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Tesla Kills ‘Affordable’ 60 kWh Model S as Model 3 Approaches

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Tesla is taking its most affordable model off the market next month. In order to “simplify the ordering process,” the automaker has decided to abandon the Model S 60 and 60D, according to its official newsletter.

It hasn’t even been a full year since the 60kWh trim returned after the more-expensive Model S 70 replaced it in 2015. Good riddance.

With the Model 3 right around the corner, it doesn’t really make sense to keep the Model S 60. Despite selling the base trim several thousand dollars less than the 75, it’s the exact same car. The only appreciable difference is that the 75 kWh battery has been digitally limited to perform as if it’s a 60 kWh unit.

So, Tesla only makes the big bucks when customers decide to pay extra to “unlock” the EV’s full capabilities and effectively convert it into a 75 through a software update. However, when the Model 3 comes out at roughly half the price and with an almost identical range, nobody in their right mind would opt for the 60. Cheapskates will follow the savings and everyone else will just rationalize a more expensive purchase.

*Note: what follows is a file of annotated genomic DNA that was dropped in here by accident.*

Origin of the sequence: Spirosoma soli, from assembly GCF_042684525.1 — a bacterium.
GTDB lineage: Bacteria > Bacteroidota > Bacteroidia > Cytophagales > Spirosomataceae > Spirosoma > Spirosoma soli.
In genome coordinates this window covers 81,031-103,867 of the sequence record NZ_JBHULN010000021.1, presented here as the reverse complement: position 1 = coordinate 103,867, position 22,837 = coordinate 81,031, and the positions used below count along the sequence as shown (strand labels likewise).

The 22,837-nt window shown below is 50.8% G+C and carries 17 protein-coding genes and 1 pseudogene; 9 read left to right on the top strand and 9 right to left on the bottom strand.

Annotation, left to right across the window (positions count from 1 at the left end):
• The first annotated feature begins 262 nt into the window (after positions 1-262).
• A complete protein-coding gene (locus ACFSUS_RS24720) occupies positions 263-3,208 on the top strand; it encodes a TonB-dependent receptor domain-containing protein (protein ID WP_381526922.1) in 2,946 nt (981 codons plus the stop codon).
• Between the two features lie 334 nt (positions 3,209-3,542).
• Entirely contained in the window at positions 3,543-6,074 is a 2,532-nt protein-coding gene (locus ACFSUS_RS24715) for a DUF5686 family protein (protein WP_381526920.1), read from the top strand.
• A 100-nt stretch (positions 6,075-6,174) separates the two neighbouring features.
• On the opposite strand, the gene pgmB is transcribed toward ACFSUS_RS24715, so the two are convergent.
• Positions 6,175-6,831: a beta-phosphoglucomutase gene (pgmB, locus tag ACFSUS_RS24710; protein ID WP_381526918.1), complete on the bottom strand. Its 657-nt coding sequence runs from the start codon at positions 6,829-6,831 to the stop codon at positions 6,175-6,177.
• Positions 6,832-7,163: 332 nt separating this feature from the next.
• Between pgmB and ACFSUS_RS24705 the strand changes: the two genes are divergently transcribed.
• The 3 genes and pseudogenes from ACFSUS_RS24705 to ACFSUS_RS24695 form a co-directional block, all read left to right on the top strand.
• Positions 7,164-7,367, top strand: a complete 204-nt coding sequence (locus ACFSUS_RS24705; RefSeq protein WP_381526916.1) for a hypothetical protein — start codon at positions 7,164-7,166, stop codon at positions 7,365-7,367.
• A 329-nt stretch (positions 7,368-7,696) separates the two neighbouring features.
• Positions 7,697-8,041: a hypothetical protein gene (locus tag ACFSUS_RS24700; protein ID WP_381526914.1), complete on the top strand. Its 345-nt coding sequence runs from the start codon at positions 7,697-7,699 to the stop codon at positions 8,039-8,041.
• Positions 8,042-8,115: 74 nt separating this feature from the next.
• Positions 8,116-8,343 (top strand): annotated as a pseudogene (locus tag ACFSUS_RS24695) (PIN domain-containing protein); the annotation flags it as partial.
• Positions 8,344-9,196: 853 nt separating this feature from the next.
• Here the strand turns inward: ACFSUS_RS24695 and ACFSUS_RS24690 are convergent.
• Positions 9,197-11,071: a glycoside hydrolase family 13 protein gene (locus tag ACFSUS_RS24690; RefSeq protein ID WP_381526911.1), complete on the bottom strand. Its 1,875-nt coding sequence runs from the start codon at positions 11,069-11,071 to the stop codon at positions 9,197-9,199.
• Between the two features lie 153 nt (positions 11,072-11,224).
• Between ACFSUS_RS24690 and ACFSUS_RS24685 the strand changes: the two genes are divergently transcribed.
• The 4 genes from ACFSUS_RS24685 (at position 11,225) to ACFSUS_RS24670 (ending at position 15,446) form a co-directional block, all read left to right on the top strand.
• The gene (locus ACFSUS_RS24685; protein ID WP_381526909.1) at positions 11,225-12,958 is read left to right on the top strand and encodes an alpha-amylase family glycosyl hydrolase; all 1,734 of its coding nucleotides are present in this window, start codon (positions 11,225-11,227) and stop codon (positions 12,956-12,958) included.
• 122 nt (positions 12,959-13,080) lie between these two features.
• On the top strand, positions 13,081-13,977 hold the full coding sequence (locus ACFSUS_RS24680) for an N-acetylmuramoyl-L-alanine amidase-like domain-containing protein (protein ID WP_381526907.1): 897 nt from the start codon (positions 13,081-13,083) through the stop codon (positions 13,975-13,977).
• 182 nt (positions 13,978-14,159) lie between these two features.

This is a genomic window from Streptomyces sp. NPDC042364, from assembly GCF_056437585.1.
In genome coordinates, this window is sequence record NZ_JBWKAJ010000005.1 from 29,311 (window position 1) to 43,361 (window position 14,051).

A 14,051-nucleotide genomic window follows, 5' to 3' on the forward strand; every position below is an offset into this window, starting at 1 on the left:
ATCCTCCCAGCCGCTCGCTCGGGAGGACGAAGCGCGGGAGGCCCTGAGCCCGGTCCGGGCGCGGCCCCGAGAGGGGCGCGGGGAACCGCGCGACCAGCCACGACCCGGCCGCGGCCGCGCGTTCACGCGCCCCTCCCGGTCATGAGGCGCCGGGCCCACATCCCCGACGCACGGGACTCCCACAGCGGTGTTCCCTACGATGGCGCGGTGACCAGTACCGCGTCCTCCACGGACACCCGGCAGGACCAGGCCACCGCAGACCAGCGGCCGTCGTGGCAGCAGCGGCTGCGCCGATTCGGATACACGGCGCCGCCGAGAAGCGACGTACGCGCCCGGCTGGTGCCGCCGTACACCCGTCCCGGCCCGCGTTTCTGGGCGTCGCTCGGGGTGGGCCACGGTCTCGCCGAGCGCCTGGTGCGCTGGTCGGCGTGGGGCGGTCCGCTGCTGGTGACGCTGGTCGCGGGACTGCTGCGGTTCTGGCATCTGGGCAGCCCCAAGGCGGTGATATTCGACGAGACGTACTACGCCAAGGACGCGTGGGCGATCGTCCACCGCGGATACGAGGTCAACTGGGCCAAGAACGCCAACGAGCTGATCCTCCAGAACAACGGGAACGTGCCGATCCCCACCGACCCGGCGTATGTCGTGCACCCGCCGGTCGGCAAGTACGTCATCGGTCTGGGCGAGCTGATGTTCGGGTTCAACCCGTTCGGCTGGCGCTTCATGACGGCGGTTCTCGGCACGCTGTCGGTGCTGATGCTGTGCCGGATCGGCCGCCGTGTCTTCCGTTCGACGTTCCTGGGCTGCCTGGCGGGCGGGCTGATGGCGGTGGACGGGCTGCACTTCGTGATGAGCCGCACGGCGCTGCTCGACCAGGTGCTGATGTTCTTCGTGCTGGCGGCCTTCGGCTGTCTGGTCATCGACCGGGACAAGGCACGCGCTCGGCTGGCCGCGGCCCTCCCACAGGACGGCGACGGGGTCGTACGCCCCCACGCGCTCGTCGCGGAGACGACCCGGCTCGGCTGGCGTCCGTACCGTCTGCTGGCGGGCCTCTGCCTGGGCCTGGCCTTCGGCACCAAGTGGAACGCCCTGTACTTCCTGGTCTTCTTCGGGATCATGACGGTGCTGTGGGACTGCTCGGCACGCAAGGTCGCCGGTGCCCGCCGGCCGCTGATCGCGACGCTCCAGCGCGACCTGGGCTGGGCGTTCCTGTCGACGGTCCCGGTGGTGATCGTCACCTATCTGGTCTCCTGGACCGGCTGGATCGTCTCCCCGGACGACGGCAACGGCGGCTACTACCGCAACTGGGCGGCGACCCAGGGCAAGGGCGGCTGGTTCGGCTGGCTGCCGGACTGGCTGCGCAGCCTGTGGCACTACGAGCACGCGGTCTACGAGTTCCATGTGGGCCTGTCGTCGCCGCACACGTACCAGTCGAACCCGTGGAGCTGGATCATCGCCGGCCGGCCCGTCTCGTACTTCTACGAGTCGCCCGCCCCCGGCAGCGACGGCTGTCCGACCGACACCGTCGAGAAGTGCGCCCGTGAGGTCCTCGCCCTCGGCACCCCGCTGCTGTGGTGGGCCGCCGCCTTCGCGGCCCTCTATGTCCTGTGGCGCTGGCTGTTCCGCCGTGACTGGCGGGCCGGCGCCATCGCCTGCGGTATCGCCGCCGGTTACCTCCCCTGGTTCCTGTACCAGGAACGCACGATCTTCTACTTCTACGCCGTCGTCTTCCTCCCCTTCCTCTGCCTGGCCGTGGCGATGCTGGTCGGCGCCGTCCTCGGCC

In the brief emailed newsletter, Tesla even admitted that the 60 wasn’t selling as well as anticipated and “most customers ended up buying an equivalent to the Model S 75kWh.” However, Tesla may still lose a handful of budget-minded shoppers in the period between the Model S 60’s death and the Model 3’s birth. There has to be six or seven penny-pinching upper-middle-class types who don’t want to wait for the company’s upcoming $35,000 EV but can’t convince themselves to spend one red cent above $68,000 — before the juicy federal tax credit for green cars, of course.

Consumers have until April 16th to decide if they want the Model S 60, so you still have just under a month to make a huge mistake. After that, the entry Model S will be the 75 kWh version, starting at a pre-credit price of $77,800.

Deliveries of reserved Model 3s should begin at the very end of this year and continue well into 2018.

[Image: Tesla Motors]

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